Preliminary Programme

Wed 12 April
    08.30 - 10.30
    11.00 - 13.00
    14.00 - 16.00
    16.30 - 18.30

Thu 13 April
    08.30 - 10.30
    11.00 - 13.00
    14.00 - 16.00
    16.30 - 18.30

Fri 14 April
    08.30 - 10.30
    11.00 - 13.00
    14.00 - 16.00
    16.30 - 18.30

Sat 15 April
    08.30 - 10.30
    11.00 - 13.00
    14.00 - 16.00

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Wednesday 12 April 2023 11.00 - 13.00
Q-2 TEC02 Computers, Information, and Data
E44
Network: Science & Technology Chairs: -
Organizers: - Discussants: -
Moderators: -
Eero Hyvonen : PaliamentSampo - Parliament of Finland on the Semantic Web 1907-2022
The paper presents ParliamentSampo, a Linked Open Data Service and semantic portal for studying political culture and language in Finland since 1907. The data includes about one million parliamentary speeches in RDF and Parla-Clarin format intergratied with a proposographical knowledge graph of the Members of the Parliamen, organizartons, and ... (Show more)
The paper presents ParliamentSampo, a Linked Open Data Service and semantic portal for studying political culture and language in Finland since 1907. The data includes about one million parliamentary speeches in RDF and Parla-Clarin format intergratied with a proposographical knowledge graph of the Members of the Parliamen, organizartons, and related concepts. Result in using the system for linguistic analyses of debates well as for network analyses of politicians are reported. (Show less)

Julia Ravanis : From Calculation Girls to System Developers: Practices and Professions in the Postwar Data Processing Centers in Sweden
Programming is today a profession dominated to men, and the programming identity is defined by masculine characteristics such as lone ingenuity and social awkwardness. And yet, computing history has recently revealed a not too distant past when programming was an activity predominantly performed by women. These often started out as ... (Show more)
Programming is today a profession dominated to men, and the programming identity is defined by masculine characteristics such as lone ingenuity and social awkwardness. And yet, computing history has recently revealed a not too distant past when programming was an activity predominantly performed by women. These often started out as manual computers, moved over to operate the electronic computers of the 1950s, and were then successively replaced by career-interested male programmers when computing spread and the programming profession gained status in the 1960s. The female programming geniuses of the past have had to wait for contemporary computing historians’ attention to receive their rightful praise.

In this paper, I argue that Swedish female programmers of the mid-20th century constitute an exception from this historical narrative. I map the group of people responsible for the numerical treatment and coding at the Swedish Defense Research Institute in Stockholm, where the most advanced data processing centres in Sweden were placed throughout the 1960s and 1970s. This group mainly consisted of women who had been human computers – somewhat derogatory called “calculation girls” at the institute – and who became responsible for programming when the institute purchased their first digital computer in 1959. But unlike their colleagues in for example US and Great Britain, these women managed to raise their professional status and eventually became both acclaimed and influential in the Swedish computing society. It was not until well after the 1960s, with its famous invention of the masculine “software engineer”, that the Swedish programming identity turned from feminine to masculine.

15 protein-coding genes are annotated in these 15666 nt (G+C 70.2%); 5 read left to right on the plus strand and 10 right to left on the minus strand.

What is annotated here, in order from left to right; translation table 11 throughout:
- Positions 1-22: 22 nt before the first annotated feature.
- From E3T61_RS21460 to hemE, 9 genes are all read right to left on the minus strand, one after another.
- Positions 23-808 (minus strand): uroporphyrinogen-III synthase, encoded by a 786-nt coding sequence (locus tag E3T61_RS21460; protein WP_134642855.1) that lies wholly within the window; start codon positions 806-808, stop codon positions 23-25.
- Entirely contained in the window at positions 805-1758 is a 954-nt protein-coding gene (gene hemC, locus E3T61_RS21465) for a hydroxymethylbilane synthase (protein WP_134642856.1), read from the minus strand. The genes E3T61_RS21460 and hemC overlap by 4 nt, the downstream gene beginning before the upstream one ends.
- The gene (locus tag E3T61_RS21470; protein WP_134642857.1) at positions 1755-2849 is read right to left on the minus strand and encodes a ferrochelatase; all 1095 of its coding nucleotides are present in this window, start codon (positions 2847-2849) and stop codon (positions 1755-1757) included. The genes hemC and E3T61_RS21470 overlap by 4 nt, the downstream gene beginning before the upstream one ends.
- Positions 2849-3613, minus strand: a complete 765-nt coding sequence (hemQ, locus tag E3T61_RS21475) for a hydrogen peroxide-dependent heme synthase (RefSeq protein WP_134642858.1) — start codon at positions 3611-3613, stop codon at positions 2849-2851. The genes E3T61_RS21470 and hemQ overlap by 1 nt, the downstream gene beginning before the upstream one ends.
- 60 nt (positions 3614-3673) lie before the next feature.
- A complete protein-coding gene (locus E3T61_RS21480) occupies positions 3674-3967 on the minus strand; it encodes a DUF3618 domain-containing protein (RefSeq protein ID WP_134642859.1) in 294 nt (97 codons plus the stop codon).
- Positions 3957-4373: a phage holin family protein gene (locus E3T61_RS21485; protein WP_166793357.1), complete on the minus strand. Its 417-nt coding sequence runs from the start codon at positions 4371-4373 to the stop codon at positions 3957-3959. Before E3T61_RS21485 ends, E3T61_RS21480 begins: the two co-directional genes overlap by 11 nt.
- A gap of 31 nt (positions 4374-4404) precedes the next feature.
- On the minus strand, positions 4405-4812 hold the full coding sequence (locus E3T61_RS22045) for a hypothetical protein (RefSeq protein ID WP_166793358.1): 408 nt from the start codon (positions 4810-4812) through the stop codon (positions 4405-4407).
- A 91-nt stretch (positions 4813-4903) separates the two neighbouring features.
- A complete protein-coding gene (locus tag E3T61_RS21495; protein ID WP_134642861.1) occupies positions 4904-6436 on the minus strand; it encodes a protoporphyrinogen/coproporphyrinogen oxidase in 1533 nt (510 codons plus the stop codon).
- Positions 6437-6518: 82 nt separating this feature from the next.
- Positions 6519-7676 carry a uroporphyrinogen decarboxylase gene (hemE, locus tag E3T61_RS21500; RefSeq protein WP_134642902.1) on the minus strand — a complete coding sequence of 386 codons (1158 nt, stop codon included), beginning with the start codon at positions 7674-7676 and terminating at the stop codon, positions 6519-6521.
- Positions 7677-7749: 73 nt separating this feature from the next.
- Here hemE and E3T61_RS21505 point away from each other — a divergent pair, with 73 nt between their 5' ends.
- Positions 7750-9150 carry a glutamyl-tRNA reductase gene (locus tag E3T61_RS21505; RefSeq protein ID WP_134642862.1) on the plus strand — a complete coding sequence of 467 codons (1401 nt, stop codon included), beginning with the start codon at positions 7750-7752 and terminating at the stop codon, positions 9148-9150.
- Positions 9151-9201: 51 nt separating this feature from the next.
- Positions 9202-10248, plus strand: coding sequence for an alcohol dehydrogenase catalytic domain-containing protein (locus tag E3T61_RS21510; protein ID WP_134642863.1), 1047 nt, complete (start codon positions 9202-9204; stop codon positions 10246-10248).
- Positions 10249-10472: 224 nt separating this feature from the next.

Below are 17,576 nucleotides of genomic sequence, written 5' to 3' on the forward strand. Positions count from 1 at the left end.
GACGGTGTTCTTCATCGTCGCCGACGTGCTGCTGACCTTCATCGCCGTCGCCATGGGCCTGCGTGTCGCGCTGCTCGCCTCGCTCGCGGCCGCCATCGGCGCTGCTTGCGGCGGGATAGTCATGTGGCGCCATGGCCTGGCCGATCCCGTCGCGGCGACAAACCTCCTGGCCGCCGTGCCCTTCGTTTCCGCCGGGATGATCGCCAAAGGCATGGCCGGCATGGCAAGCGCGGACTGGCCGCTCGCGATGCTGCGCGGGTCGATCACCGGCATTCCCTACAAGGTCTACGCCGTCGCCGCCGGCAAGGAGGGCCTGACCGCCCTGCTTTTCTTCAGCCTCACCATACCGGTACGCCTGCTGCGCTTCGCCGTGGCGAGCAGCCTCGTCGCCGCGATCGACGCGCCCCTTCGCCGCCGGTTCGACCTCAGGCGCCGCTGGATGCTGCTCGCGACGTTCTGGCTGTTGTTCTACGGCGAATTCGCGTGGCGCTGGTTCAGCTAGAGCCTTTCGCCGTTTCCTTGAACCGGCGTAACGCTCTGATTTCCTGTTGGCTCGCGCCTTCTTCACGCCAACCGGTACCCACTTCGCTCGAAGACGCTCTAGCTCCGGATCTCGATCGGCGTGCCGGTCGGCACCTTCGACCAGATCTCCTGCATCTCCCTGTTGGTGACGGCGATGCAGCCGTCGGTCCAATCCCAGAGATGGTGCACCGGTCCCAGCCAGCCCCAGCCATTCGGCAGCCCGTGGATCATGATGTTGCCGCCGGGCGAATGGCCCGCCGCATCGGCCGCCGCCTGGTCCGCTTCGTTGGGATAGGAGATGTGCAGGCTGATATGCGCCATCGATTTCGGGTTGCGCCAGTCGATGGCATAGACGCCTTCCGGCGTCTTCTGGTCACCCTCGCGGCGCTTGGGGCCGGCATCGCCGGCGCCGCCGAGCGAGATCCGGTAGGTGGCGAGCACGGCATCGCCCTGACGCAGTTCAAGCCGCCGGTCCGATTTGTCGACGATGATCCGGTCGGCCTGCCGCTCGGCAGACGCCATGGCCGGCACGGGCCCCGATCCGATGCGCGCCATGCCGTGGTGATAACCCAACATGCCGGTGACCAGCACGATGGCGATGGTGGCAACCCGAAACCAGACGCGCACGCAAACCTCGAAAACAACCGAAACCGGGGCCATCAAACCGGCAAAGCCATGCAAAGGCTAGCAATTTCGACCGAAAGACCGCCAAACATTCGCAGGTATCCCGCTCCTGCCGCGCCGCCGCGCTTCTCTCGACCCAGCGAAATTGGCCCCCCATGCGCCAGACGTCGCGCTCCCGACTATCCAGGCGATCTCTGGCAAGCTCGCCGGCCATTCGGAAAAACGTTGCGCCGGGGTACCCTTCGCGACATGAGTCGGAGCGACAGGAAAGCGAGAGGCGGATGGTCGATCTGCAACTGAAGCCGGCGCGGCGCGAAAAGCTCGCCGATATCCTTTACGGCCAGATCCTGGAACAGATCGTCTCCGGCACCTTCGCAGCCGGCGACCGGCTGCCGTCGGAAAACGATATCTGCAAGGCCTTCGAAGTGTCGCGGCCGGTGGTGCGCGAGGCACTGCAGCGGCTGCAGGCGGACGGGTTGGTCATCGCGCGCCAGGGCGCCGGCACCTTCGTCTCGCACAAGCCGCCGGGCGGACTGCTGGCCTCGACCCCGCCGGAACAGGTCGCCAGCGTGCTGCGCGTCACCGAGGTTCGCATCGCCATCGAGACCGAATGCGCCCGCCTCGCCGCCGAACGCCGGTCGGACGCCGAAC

Through analysing the establishment of new professional identities at the data processing centres for defence research in Sweden, I will present an empirical case which highlights the historical coincidences that make a profession gendered in a certain way, and nuances the international history of computing and gender. (Show less)

Viktoriya Vinik : The Digital Palestinian Pound, E-Shekel, and the Three Print Currencies: Palestine’s Search for a National Currency in Cryptocurrencies
Palestine has not had a national currency since 1951. Since the 1993 Oslo Accord, the Occupied Palestinian Territories have been predominantly using the New Israeli Shekel (NIS) and all transactions with Israeli firms had to be settled with correspondent banking. In 2016, however, Israeli banks severed correspondent ties with Palestine ... (Show more)
Palestine has not had a national currency since 1951. Since the 1993 Oslo Accord, the Occupied Palestinian Territories have been predominantly using the New Israeli Shekel (NIS) and all transactions with Israeli firms had to be settled with correspondent banking. In 2016, however, Israeli banks severed correspondent ties with Palestine due to allegations of money laundering and terror financing. The termination of these correspondent banking services has had significant economic and security consequences. Palestinian and Israeli authorities are yet to find a long-term solution. With the growing popularity of cryptocurrency in the region, the Palestinian Monetary Authority (PMA) has recently proposed adopting a cryptocurrency as their national currency. This currency reform could provide fiscal autonomy, a stable means of payment from Israeli firms, and the space for economic growth for the occupied nation. Using existing national cryptocurrencies as case studies, this paper outlines the three ways in which the PMA can approach it and the ways in which this would impact the Palestinian job market. (Show less)



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